Did you know you have more than 600 muscles in your body? They do everything from pumping blood throughout your body to helping you lift your heavy backpack. You control some of your muscles, while others — like your heart — do their jobs without you thinking about them at all.
Muscles are all made of the same material, a type of elastic tissue (sort of like the material in a rubber band). Thousands, or even tens of thousands, of small fibers make up each muscle.
You have three different types of muscles in your body: smooth muscle, cardiac (say: KAR-dee-ak) muscle, and skeletal (say: SKEL-uh-tul) muscle.
Smooth muscles — sometimes also called involuntary muscles — are usually in sheets, or layers, with one layer of muscle behind the other. You can't control this type of muscle. Your brain and body tell these muscles what to do without you even thinking about it. You can't use your smooth muscles to make a muscle in your arm or jump into the air.
But smooth muscles are at work all over your body. In your stomach and digestive system, they contract (tighten up) and relax to allow food to make its journey through the body. Your smooth muscles come in handy if you're sick and you need to throw up. The muscles push the food back out of the stomach so it comes up through the esophagus (say: ih-SAH-fuh-gus) and out of the mouth.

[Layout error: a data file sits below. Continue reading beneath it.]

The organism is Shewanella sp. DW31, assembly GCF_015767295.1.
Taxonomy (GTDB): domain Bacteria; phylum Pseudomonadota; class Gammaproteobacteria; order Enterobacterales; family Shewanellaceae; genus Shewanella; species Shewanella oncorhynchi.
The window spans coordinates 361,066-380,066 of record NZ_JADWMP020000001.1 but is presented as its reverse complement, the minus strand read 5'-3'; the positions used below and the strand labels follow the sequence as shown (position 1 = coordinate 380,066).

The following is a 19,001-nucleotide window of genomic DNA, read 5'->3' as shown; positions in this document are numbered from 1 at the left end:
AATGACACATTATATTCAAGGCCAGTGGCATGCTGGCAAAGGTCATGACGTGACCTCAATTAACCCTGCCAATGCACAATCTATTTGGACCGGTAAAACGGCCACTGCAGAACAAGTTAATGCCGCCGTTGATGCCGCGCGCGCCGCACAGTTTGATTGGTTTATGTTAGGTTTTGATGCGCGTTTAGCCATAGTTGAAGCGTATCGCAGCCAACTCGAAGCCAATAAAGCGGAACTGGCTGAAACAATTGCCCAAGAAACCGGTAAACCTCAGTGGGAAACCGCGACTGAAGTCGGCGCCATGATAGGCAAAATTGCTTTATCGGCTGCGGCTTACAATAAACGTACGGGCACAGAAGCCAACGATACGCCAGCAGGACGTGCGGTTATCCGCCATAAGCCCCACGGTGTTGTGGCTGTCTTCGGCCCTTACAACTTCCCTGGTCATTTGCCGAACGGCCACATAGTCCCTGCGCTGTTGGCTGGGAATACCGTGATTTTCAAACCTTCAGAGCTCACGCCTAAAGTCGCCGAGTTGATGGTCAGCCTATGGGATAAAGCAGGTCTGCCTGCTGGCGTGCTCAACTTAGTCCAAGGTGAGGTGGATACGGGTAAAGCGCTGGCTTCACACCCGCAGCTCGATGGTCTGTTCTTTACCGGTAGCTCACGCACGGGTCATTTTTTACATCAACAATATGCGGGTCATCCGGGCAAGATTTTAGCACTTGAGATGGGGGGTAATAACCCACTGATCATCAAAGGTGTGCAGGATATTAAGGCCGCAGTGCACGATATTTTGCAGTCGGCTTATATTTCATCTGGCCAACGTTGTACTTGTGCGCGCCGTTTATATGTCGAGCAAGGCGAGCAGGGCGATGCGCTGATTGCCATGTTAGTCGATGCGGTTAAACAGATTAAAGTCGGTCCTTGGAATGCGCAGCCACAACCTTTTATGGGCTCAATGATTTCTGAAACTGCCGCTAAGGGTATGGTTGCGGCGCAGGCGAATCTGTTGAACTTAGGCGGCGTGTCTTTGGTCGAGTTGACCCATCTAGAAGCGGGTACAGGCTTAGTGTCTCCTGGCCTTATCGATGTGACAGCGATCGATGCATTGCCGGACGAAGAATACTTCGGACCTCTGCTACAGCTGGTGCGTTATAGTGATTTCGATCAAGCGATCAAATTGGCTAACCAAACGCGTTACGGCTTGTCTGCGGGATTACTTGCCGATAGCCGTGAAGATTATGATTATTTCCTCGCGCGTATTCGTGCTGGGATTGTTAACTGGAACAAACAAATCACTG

Smooth muscles are also found in your bladder. When they're relaxed, they allow you to hold in urine (pee) until you can get to the bathroom. Then they contract so that you can push the urine out. These muscles are also in a woman's uterus, which is where a baby develops. There they help to push the baby out of the mother's body when it's time to be born.
You'll find smooth muscles at work behind the scenes in your eyes, too. These muscles keep the eyes focused.
The muscle that makes up the heart is called cardiac muscle. It is also known as the myocardium (say: my-uh-KAR-dee-um). The thick muscles of the heart contract to pump blood out and then relax to let blood back in after it has circulated through the body.
Just like smooth muscle, cardiac muscle works all by itself with no help from you. A special group of cells within the heart are known as the pacemaker of the heart because it controls the heartbeat.
Now, let's talk about the kind of muscle you think of when we say "muscle" — the ones that show how strong you are and let you boot a soccer ball into the goal. These are your skeletal muscles — sometimes called striated (say: STRY-ay-tud) muscle because the light and dark parts of the muscle fibers make them look striped (striated is a fancy word meaning striped).
Skeletal muscles are voluntary muscles, which means you can control what they do. Your leg won't bend to kick the soccer ball unless you want it to. These muscles help to make up the musculoskeletal (say: mus-kyuh-low-SKEL-uh-tul) system — the combination of your muscles and your skeleton, or bones.
Together, the skeletal muscles work with your bones to give your body power and strength. In most cases, a skeletal muscle is attached to one end of a bone. It stretches all the way across a joint (the place where two bones meet) and then attaches again to another bone.